Should Congress Buy Health Insurance From Exchanges?


Capitol 2Those of you who regularly read this blog know that I am not a huge fan of the Patients Protection and Affordable Care Act.

My objection is not because I am heartless.  I do not want the uninsured and under-insured to go without the insurance they need.

I know that something had to be done.  I am just not convinced that Obamacare is the answer.

I have read and reread the legislation.  It has many good things in it.  I do not believe that the entire legislation needs to be scrapped.

Unfortunately, it also has a couple of characteristics that I do not like.  The PPACA…

  • Cedes Legislative power to the Executive branch of government (Specifically the unelected Secretary of Health and Human Services.)
  • Mandates that all Americans must buy a government approved health insurance policy or pay a “penalty.”
  • The PPACA severely caps the earning potential of the insurance industry that pays for medical bills but barely slaps the wrist of health care providers abilities to earn profits.

While studying this past weekend, I learned that there is an attempt in the halls of congress, by the Democrats, to repeal a portion of the law.  (I am used to Republican politicians screaming about “Obamacare” for political reasons.  My ears perk up when I hear that the Democrats are looking to change something they forced on America.)

When the PPACA was passed, on partisan lines in the Senate, an amendment was included to require members of congress and their staffs to participate in the same health insurance exchanges that they are forcing on American citizens.

The amendment was introduced by Iowa Senator, Charles Grassley.  When this amendment was introduced it was obvious that the Democratically controlled Senate was going to force this bill through regardless of the desires and arguments from anyone who opposed it.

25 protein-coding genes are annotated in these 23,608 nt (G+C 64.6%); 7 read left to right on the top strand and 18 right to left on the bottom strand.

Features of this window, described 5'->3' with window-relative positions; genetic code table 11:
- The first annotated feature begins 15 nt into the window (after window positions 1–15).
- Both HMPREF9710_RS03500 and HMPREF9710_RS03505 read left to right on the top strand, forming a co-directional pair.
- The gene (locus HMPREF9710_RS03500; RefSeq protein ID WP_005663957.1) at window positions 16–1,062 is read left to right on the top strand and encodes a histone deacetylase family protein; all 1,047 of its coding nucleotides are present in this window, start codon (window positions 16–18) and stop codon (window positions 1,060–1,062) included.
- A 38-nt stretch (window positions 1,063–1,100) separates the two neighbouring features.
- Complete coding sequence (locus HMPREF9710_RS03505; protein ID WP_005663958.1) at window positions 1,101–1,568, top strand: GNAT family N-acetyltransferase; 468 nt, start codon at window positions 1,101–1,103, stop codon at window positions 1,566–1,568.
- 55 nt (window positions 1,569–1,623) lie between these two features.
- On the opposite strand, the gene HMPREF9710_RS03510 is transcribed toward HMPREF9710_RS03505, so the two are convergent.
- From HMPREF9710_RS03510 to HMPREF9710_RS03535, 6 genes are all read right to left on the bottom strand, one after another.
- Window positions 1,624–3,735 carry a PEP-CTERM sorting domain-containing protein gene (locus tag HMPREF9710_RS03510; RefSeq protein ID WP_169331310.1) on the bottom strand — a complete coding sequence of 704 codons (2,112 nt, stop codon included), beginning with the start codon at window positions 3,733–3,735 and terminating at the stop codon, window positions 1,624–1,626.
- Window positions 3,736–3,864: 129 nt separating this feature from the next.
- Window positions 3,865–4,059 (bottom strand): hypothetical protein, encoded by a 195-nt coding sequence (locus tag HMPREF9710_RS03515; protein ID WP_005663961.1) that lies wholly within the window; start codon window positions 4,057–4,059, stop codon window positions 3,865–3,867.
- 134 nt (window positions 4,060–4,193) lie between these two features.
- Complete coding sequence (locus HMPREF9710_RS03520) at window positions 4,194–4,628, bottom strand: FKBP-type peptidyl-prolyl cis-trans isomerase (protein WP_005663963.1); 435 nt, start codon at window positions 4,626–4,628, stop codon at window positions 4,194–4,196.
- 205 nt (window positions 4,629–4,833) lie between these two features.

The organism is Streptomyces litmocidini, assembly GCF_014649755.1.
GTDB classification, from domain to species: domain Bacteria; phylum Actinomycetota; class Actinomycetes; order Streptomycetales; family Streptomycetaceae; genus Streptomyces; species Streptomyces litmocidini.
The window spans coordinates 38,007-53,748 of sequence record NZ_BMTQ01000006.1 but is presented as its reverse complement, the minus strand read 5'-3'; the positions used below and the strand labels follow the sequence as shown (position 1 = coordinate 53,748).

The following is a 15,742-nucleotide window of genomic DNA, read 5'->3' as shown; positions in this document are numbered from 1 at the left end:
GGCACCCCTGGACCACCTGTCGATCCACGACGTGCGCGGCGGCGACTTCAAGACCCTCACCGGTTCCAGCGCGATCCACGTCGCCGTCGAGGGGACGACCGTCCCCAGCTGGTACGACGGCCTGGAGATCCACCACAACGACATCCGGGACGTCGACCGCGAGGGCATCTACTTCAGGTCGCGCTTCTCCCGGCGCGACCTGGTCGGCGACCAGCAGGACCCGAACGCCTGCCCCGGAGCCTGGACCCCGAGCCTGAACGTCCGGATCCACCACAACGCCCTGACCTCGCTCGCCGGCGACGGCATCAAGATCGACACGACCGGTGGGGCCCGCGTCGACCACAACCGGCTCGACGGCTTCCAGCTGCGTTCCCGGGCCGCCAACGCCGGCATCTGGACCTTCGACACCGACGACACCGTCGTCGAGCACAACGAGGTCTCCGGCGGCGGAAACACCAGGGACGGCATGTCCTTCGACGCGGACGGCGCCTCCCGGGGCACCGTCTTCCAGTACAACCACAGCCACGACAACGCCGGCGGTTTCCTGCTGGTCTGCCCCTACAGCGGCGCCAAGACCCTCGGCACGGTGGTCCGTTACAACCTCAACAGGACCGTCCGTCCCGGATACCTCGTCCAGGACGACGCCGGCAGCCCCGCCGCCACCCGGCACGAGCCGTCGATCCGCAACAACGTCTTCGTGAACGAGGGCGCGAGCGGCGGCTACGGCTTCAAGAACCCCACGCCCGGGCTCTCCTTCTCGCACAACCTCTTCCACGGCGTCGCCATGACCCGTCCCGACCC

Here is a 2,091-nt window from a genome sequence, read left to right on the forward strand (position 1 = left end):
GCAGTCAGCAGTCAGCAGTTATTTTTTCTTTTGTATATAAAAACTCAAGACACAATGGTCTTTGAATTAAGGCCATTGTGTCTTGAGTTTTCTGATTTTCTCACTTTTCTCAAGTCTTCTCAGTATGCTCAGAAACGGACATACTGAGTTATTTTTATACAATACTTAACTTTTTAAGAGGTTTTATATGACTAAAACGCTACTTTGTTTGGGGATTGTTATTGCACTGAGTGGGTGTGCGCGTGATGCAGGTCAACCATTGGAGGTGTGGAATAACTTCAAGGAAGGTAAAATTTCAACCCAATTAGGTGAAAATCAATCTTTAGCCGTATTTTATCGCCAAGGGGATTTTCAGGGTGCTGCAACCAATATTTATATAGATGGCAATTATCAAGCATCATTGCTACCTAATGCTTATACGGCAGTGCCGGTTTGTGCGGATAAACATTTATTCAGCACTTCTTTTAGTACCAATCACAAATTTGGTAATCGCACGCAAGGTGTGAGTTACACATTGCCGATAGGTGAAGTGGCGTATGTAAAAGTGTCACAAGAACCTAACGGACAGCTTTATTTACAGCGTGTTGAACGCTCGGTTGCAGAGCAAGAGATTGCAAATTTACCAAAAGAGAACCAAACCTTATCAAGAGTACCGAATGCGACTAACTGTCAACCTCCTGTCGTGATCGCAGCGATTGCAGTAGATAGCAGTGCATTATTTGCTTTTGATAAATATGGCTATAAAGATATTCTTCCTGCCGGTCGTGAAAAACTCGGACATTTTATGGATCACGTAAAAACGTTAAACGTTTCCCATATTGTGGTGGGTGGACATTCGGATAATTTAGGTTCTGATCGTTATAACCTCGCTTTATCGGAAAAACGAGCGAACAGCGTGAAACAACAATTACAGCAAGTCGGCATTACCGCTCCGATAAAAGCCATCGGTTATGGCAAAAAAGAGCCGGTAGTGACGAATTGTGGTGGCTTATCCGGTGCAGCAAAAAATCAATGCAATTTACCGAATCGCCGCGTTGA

Although this amendment is only “fine print,”  it was added in an attempt to make certain that the Senate did not use their power to create a double standard.

Grassley was obviously concerned that the Senate would create one law for America and another for congress.  This amendment was allowed because more than 60 Senators understood the political consequences of appearing to force one thing on all of America but excluding themselves.

In order to get the PPACA passed out of the Senate, and to mitigate political consequences during an election year, the amendment was allowed.

That happened in late 2009.  Now that it is early 2013 and the PPACA has been turned from a bill into a law, the same senators who saw the logic behind requiring members of congress to use the same system they forced on the rest of America are having second thoughts.

Now that the new health insurance exchanges are about to go live in October, there is a movement in the Senate to repeal the requirement for members of congress to buy their health insurance through the same exchanges they have forced on Americans who have no other health insurance options.

An article from the Washington Post does a better job describing what is happening in D.C.  If you want to learn more, take the time to click on that link.

In my opinion this action by Democratic senators is “much ado about nothing.”  It does not make any difference to me whether they buy their insurance through an exchange, directly from an insurance company or from a booth on the moon.   I think the “filthy rich” have just as much right to good health care as the “filthy poor.”

What this proves to me is that the PPACA has nothing to do with our national leaders being concerned about the health care needs of Americans.  The entire Health Care Reform debate has been about political power.

Bulldog

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